CHICAGO (AP) — More colleges are beginning to offer classes in growing and handling marijuana as demand for such skills from growers and dispensaries increases.
Colleges and universities in Illinois are noticing the benefits of preparing students for the industry but that there are restrictions on how fast the schools can offer new programming, the Chicago Tribune reported.
Karen Midden, interim dean of the College of Agricultural Sciences at Southern Illinois University in Carbondale, said she receives near-daily inquiries about the school's cannabis program, and cultivators also call looking for students with expertise.
"People think it's some magical thing you have to learn to grow marijuana," Midden said. In reality, she said, the basic skills required to operate any greenhouse can be applied to cultivating cannabis in a greenhouse.
SIU in Carbondale plans to package existing classes with a couple of cannabis-focused courses for a 30-credit hour cannabis certificate program. That likely won't be available until the end of the year, Midden said.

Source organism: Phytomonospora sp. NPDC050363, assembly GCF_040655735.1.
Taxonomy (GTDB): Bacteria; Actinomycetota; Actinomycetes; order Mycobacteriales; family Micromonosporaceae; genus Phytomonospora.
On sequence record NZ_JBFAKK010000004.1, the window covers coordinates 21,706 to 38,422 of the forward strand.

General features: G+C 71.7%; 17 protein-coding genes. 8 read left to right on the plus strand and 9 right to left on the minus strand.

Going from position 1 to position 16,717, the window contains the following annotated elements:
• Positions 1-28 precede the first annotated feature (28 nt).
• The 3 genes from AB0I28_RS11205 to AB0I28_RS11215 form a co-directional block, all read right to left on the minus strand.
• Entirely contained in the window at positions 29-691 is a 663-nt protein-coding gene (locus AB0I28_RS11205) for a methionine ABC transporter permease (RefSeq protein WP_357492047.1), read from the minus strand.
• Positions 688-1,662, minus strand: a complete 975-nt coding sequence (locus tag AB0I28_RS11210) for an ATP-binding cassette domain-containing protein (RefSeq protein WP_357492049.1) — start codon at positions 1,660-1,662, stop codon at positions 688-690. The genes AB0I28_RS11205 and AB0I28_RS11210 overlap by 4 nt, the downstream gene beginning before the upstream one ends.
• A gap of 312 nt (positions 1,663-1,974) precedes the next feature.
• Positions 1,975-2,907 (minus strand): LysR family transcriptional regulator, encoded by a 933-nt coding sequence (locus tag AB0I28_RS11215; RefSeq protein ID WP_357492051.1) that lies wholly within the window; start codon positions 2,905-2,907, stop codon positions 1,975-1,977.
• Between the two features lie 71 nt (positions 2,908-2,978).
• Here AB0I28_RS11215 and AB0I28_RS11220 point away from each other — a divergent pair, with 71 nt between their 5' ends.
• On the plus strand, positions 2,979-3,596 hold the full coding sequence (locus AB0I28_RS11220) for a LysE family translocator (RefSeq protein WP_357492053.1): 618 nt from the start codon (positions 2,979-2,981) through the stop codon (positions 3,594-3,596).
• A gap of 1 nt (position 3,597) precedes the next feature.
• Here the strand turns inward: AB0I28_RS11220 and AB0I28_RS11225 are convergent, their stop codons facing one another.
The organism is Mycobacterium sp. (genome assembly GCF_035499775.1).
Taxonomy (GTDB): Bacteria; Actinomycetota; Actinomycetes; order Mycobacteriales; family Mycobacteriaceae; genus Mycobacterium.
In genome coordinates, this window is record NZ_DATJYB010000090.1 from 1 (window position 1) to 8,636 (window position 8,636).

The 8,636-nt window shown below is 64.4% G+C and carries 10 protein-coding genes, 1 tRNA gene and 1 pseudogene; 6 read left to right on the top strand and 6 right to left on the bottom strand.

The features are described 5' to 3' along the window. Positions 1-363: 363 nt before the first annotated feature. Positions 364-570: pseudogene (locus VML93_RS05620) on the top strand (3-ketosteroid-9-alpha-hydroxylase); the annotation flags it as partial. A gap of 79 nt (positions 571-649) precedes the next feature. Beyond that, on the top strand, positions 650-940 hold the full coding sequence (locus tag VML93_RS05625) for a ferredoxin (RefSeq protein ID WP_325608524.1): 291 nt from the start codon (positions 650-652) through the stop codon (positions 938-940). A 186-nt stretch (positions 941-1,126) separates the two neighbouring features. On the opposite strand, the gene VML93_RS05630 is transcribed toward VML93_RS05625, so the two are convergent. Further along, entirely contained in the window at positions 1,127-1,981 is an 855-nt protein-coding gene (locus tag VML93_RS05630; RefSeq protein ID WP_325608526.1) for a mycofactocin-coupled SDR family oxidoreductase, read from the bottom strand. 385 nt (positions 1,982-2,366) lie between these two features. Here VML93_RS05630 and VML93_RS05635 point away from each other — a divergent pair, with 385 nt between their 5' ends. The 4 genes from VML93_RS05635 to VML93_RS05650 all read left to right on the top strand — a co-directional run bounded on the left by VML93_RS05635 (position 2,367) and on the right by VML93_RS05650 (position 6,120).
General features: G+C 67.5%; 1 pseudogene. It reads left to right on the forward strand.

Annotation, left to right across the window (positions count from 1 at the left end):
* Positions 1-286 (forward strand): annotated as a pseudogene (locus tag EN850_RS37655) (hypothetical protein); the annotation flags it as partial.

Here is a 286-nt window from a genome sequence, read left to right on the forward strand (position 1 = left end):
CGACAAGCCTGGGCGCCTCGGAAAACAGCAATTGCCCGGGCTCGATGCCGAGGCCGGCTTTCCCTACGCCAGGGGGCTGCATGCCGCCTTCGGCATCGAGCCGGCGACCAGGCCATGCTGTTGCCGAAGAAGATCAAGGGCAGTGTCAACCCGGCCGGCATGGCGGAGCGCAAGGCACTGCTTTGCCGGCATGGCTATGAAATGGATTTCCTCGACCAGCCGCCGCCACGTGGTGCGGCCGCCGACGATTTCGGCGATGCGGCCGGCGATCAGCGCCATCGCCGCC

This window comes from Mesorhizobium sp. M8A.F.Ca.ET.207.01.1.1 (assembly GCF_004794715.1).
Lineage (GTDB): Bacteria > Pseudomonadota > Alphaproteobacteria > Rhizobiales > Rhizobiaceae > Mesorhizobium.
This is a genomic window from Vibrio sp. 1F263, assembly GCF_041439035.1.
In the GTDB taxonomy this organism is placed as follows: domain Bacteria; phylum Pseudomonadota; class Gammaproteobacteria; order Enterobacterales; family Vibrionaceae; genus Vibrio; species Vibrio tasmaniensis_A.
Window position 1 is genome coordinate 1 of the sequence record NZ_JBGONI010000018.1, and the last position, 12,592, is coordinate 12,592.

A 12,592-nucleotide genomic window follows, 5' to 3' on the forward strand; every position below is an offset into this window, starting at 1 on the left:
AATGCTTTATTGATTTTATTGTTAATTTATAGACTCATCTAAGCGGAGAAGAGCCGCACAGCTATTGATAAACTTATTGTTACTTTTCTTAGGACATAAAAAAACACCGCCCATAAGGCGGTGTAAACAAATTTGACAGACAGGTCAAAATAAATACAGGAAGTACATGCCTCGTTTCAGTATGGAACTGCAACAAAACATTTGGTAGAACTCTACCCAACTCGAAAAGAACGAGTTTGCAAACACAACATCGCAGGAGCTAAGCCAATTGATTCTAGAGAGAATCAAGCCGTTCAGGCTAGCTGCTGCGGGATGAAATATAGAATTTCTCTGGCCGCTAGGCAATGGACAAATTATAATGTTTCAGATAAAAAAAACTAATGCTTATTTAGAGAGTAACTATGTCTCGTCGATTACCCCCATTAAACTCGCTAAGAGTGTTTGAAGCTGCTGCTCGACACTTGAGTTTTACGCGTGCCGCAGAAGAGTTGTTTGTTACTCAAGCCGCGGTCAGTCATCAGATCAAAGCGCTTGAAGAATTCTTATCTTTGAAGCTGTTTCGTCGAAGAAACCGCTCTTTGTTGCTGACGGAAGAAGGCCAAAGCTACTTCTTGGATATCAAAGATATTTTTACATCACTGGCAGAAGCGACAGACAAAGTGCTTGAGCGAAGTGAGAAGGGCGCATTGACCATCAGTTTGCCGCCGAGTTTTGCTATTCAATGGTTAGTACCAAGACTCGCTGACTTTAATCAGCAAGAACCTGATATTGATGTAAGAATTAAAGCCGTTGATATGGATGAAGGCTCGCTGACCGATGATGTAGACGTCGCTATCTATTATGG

Numerous Illinois marijuana cultivators are expanding their growing facilities with an eye on fulfilling the demands of a medical marijuana program that added more than 27,000 patients in the past year. Gov. J. B. Pritzker is also toying with the idea of legalizing recreational marijuana use in the state, which could further increase demand. Sen. Heather Steans, D-Chicago, has been collaborating with other legislators to draft a legalization measure that they hope can get passed by May.
Oakton Community College in Des Plaines announced last month that it was launching a program to train students in working with medical marijuana patients.
Schools are launching cannabis courses or degree programs the nation over.
Northern Michigan University created a four-year medicinal plant chemistry degree in the fall of 2017. Twenty students joined in the first semester and enrollment jumped to 220 the following year.
Last fall, the University of California at Davis created a class about how cannabis compounds impact the human body. And last month, Oakton Community College in Des Plaines said it was launching a program that would train students in how to work with medical marijuana patients.
Additionally, marijuana law classes are becoming increasingly common, with courses being offered at schools in Colorado, Ohio and Chicago.